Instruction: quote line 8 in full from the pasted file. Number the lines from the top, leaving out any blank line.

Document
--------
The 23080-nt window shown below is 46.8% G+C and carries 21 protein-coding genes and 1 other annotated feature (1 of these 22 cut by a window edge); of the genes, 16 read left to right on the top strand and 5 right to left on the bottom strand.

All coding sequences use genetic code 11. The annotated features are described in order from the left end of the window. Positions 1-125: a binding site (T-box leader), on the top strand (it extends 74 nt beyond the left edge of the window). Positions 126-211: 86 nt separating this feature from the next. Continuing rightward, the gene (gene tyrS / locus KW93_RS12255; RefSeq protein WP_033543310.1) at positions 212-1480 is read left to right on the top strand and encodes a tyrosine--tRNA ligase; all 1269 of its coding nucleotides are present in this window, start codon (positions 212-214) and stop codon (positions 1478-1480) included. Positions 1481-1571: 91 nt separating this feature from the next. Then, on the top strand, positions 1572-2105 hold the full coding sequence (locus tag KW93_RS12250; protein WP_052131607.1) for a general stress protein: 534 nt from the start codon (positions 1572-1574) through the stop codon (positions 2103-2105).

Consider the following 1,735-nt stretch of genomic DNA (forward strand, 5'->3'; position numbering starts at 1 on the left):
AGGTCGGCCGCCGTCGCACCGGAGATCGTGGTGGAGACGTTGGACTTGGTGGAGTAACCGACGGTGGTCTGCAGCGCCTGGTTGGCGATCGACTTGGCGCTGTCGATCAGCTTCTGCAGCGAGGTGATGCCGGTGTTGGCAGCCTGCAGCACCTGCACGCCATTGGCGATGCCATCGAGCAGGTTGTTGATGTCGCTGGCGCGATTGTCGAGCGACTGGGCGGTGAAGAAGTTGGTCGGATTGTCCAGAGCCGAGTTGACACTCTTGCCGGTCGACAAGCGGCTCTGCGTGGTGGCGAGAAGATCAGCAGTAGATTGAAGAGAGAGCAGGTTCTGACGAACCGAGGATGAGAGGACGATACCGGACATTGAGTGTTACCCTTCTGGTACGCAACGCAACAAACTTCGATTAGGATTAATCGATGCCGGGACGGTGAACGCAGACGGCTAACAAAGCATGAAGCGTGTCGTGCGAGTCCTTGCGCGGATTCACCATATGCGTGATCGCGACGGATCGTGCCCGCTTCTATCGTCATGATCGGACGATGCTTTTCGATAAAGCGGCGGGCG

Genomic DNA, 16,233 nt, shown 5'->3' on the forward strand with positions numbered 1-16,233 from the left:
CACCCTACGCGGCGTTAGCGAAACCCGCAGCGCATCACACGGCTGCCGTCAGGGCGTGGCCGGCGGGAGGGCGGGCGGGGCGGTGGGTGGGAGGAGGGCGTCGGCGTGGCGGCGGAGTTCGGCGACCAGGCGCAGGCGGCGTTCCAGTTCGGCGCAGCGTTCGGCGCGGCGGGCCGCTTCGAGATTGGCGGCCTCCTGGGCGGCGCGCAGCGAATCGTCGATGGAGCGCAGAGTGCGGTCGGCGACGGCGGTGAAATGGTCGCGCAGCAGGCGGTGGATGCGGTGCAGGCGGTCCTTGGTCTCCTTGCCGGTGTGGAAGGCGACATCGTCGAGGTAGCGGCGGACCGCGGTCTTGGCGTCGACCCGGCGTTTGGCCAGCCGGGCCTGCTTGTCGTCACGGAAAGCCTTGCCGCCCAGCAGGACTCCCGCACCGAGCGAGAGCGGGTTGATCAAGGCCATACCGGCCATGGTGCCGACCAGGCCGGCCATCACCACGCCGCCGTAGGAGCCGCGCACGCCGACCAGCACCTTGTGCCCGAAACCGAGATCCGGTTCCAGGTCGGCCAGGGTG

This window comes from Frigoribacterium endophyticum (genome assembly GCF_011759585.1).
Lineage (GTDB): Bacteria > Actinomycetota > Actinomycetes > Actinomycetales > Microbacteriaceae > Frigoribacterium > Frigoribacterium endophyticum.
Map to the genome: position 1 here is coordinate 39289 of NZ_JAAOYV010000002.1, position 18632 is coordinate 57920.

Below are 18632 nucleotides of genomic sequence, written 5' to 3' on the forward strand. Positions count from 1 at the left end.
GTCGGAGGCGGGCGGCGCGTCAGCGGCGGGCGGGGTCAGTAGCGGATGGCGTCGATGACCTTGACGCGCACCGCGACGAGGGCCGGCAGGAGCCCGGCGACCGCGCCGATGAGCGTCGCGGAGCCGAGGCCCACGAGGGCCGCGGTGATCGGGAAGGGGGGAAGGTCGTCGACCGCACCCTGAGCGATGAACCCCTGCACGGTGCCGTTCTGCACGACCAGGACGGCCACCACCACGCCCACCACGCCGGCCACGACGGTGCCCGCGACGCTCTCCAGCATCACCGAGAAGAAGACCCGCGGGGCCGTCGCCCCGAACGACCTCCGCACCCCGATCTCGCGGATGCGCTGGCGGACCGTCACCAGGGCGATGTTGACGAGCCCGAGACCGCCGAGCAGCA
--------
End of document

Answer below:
Lineage (GTDB): Bacteria > Actinomycetota > Actinomycetes > Actinomycetales > Microbacteriaceae > Frigoribacterium > Frigoribacterium endophyticum.